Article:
In non-ASSET news, POTUS today announced an “accommodation” for the US Conference of Catholic Bishops who rallied its political clout to deny affordable access to birth control (rather than, say, education reform to empower our youth, or maybe eliminating the wage gap that has created this 99%-1% schism or any other number of policies, but I digress). Long story short, instead of employers that provide health insurance to their employees having to provide policies that cover birth control – which 99% of U.S. women have or will have used throughout their lifetimes – without co-pays,* now the responsibility is on insurers to provide that coverage, without additional copays.
Some call the “accommodation” a win-win for removing cost as a barrier for contraceptive access without trampling on Catholic bishops’ theology. After the flip, check out some of the more nuanced analysis that asks what this accommodation really means for women’s health…
*Churches and other places of worship have never been required to cover birth control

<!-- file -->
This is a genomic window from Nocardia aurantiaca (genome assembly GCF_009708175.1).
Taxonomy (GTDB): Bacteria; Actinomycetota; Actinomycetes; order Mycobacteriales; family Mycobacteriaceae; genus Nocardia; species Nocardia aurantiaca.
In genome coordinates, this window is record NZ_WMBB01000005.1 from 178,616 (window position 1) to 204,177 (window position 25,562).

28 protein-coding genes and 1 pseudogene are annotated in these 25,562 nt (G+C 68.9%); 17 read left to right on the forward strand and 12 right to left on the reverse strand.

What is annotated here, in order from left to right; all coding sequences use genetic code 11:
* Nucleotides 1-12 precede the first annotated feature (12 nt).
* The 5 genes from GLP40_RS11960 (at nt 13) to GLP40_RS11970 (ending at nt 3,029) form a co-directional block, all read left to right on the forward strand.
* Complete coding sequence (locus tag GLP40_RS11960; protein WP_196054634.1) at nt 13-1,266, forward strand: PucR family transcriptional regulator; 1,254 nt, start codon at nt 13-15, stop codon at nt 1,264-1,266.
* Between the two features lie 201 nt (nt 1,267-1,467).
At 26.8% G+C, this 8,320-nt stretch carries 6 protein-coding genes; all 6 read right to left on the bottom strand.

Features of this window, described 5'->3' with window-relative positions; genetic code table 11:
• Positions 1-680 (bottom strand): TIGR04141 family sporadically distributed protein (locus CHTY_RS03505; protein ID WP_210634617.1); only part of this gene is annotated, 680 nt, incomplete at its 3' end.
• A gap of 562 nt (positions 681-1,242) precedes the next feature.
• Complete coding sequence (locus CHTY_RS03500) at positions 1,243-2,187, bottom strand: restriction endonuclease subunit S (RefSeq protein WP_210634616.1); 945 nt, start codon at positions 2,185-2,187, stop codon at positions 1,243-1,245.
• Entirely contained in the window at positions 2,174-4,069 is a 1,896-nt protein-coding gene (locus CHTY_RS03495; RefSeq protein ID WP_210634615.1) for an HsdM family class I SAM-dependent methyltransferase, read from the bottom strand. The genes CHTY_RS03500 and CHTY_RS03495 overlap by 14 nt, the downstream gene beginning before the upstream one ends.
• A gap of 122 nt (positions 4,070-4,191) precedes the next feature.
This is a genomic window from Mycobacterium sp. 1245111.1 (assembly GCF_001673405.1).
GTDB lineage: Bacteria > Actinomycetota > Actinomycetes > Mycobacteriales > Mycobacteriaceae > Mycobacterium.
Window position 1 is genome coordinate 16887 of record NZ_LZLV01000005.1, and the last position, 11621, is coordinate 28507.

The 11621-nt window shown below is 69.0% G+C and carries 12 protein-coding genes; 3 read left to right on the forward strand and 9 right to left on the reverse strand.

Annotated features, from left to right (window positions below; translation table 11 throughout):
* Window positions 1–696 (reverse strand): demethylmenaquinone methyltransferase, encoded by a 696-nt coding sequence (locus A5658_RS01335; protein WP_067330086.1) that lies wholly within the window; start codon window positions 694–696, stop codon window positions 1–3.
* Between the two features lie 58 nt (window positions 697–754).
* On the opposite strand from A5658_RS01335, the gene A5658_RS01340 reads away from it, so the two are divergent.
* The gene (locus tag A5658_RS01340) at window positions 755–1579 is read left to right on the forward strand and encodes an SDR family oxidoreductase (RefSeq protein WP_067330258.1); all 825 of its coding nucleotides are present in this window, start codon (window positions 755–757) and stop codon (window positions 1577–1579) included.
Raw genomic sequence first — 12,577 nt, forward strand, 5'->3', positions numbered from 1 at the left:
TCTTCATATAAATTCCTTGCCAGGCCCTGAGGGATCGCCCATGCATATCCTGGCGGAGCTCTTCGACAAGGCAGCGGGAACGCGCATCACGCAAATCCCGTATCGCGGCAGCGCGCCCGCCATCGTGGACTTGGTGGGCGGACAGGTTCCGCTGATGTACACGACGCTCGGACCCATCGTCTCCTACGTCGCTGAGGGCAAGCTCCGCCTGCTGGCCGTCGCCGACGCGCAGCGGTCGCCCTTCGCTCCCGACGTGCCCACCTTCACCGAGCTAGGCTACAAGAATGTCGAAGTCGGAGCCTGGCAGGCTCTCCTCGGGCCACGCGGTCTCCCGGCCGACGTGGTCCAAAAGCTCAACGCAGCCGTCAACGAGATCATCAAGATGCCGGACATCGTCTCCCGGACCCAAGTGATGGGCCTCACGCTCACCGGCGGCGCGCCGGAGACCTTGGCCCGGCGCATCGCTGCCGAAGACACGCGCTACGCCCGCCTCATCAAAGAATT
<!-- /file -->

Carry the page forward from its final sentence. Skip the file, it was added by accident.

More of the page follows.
As always, the devil is in the details, or in this case, the implementation, as Sarah Kliff at the Washington Post points out:
[I]nsurance companies, rather than faith-based agencies, will offer birth-control coverage directly to these employees and foot the bill….
[While four states have set the precedent for this model], in those states the individual employees pick up the tab for the contraceptives rather than the insurance company….
By one report’s measure, it costs about $21.40 to add birth control, IUDs and other contraceptives to an insurance plan. Those costs may be offset by a reduction in pregnancies. But unless drug manufacturers decide to start handing out free contraceptives, the money to buy them will have to come from somewhere.
And Maya from Feministing succinctly characterizes the environment with:
When a bunch of celibate men can throw a hissy fit and get out of providing a basic benefit that most Catholics want and most Catholic employers already cover on the bullshit basis of “religious freedom,” you know things are bad. And the next battle could end up worse.
-Obama administration sidesteps religious institutions on no-cost birth control, Feministing.com
Does today’s “accommodation” open the door for the Nelson rule that requires anyone receiving a public subsidy to pay for health insurance to write two checks if that person wants abortion coverage – and insurance carriers to document separation monies received from subsidized premiums from those received from unsubsidized abortion premiums – to be replicated for birth control?